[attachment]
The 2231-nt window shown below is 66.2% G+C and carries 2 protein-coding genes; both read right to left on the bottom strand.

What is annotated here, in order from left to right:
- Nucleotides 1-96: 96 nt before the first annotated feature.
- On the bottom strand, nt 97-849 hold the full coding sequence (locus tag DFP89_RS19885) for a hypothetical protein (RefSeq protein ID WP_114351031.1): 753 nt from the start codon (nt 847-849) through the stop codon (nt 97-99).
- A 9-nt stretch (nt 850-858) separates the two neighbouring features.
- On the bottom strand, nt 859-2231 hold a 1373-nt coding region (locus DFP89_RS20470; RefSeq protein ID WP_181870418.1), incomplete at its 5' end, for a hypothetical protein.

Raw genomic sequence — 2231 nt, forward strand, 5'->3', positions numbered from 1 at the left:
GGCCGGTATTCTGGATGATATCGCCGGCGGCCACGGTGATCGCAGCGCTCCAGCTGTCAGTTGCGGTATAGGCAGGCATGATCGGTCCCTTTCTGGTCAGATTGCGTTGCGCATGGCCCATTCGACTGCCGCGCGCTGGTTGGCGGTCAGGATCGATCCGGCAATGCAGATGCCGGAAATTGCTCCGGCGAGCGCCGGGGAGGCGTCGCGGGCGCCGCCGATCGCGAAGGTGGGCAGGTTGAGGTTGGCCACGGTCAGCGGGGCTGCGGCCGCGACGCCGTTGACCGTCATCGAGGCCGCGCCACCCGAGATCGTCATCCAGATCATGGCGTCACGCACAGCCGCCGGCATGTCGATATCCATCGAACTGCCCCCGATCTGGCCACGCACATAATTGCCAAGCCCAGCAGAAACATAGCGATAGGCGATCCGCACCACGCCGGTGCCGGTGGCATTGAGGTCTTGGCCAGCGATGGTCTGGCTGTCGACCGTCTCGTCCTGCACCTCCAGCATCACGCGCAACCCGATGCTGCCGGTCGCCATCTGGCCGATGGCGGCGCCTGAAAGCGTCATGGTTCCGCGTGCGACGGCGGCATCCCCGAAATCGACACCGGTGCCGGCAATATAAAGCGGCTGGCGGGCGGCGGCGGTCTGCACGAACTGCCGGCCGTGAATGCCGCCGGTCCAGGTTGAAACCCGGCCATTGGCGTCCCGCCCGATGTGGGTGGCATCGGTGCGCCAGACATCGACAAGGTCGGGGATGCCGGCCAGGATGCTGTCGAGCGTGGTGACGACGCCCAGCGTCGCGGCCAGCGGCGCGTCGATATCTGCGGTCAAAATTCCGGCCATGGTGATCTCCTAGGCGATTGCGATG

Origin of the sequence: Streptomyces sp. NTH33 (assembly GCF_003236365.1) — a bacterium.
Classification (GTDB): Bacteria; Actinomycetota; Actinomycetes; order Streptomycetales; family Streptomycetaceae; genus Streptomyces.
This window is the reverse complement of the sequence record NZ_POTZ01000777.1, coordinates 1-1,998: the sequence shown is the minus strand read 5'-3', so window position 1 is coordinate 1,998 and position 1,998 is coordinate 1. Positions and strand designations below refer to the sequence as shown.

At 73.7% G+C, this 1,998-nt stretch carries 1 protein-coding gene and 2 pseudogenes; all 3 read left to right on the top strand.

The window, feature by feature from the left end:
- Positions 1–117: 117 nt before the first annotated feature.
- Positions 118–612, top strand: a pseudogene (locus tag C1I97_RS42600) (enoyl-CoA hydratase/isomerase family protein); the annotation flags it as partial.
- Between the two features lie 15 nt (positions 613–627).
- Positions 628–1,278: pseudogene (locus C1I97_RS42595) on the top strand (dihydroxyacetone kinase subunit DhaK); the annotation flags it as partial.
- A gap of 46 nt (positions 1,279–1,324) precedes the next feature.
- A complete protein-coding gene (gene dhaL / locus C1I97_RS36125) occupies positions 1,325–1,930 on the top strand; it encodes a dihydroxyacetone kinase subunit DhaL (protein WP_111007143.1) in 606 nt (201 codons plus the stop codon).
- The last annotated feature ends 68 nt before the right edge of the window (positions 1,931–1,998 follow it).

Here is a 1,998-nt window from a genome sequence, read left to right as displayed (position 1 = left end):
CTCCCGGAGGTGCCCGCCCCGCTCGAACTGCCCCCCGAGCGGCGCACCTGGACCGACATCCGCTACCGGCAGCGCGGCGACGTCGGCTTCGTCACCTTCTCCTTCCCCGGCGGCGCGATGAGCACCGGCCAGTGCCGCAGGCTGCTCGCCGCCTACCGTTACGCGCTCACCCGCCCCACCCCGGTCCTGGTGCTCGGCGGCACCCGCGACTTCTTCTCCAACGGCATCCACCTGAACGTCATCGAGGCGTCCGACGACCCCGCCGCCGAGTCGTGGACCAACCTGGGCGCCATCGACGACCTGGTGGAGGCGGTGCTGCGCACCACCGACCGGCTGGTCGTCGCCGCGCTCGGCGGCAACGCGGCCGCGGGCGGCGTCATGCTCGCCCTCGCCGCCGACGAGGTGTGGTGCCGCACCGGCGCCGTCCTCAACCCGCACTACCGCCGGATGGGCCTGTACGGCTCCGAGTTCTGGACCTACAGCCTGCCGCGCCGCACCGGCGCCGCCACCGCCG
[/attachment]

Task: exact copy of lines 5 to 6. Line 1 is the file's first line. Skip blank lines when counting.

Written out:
- A 9-nt stretch (nt 850-858) separates the two neighbouring features.
- On the bottom strand, nt 859-2231 hold a 1373-nt coding region (locus DFP89_RS20470; RefSeq protein ID WP_181870418.1), incomplete at its 5' end, for a hypothetical protein.